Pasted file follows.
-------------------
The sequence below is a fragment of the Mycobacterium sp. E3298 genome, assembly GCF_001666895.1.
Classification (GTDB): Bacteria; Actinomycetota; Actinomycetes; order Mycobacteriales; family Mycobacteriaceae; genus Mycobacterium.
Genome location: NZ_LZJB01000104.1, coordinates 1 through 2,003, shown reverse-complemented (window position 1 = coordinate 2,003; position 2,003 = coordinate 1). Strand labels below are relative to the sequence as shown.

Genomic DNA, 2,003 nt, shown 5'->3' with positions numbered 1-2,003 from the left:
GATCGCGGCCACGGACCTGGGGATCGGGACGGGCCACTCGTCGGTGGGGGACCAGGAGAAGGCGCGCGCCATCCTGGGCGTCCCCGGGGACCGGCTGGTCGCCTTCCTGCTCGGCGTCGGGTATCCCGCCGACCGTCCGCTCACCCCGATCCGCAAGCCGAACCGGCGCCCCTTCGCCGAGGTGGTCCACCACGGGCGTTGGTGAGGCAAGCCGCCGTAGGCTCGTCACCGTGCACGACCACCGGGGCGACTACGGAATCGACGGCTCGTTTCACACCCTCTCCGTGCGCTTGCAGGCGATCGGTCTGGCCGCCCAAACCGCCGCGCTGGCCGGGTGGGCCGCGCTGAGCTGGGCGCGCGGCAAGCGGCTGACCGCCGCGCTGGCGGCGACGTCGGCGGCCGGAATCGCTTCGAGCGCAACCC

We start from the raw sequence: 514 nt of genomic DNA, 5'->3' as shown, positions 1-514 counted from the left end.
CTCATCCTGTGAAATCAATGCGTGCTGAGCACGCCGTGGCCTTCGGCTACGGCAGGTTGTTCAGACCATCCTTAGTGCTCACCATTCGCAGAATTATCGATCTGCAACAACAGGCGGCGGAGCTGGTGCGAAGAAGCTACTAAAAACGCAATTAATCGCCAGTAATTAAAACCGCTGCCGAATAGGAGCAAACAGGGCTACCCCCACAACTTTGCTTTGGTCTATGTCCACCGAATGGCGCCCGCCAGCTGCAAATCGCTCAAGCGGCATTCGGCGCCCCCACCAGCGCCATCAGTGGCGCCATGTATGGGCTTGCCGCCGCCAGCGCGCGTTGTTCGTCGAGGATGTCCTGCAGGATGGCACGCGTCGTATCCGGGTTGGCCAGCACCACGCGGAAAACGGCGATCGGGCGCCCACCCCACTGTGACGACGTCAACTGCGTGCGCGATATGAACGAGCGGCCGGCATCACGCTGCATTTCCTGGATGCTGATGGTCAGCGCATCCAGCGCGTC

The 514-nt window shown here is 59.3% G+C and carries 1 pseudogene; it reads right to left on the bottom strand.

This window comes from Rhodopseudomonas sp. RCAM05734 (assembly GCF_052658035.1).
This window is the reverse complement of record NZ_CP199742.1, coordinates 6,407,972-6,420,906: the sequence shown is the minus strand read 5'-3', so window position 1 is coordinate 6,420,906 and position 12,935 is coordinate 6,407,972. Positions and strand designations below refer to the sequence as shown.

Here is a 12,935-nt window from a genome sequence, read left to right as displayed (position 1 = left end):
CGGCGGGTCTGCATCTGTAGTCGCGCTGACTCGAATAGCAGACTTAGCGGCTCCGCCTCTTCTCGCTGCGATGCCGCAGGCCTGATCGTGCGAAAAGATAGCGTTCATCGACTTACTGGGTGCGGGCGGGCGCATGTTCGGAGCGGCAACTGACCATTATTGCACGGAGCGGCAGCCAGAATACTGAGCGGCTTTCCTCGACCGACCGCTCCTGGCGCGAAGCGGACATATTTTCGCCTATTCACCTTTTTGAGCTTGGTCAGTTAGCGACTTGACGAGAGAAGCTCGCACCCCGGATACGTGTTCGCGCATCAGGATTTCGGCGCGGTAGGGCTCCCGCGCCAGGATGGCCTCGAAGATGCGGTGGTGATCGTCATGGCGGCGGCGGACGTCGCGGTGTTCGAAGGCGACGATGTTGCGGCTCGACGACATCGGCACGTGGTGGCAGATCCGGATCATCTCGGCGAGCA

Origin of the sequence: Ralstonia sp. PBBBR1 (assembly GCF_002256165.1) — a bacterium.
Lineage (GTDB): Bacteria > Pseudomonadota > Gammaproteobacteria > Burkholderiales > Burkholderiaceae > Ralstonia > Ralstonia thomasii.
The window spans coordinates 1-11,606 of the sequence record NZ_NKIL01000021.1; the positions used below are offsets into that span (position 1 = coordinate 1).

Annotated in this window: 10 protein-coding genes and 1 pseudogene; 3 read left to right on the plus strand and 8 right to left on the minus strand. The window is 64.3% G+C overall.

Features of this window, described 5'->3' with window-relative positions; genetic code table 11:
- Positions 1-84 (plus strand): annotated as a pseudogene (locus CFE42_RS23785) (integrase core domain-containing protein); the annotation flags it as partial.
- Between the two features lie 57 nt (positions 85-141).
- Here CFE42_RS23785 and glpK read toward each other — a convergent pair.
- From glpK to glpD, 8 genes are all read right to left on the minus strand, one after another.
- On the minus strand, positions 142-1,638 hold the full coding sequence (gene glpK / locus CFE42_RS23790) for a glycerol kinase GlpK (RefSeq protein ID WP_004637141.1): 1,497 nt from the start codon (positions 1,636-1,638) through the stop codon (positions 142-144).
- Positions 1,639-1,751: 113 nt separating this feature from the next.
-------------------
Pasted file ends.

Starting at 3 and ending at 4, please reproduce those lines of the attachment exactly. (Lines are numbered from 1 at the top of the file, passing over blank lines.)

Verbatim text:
Genome location: NZ_LZJB01000104.1, coordinates 1 through 2,003, shown reverse-complemented (window position 1 = coordinate 2,003; position 2,003 = coordinate 1). Strand labels below are relative to the sequence as shown.

Genomic DNA, 2,003 nt, shown 5'->3' with positions numbered 1-2,003 from the left: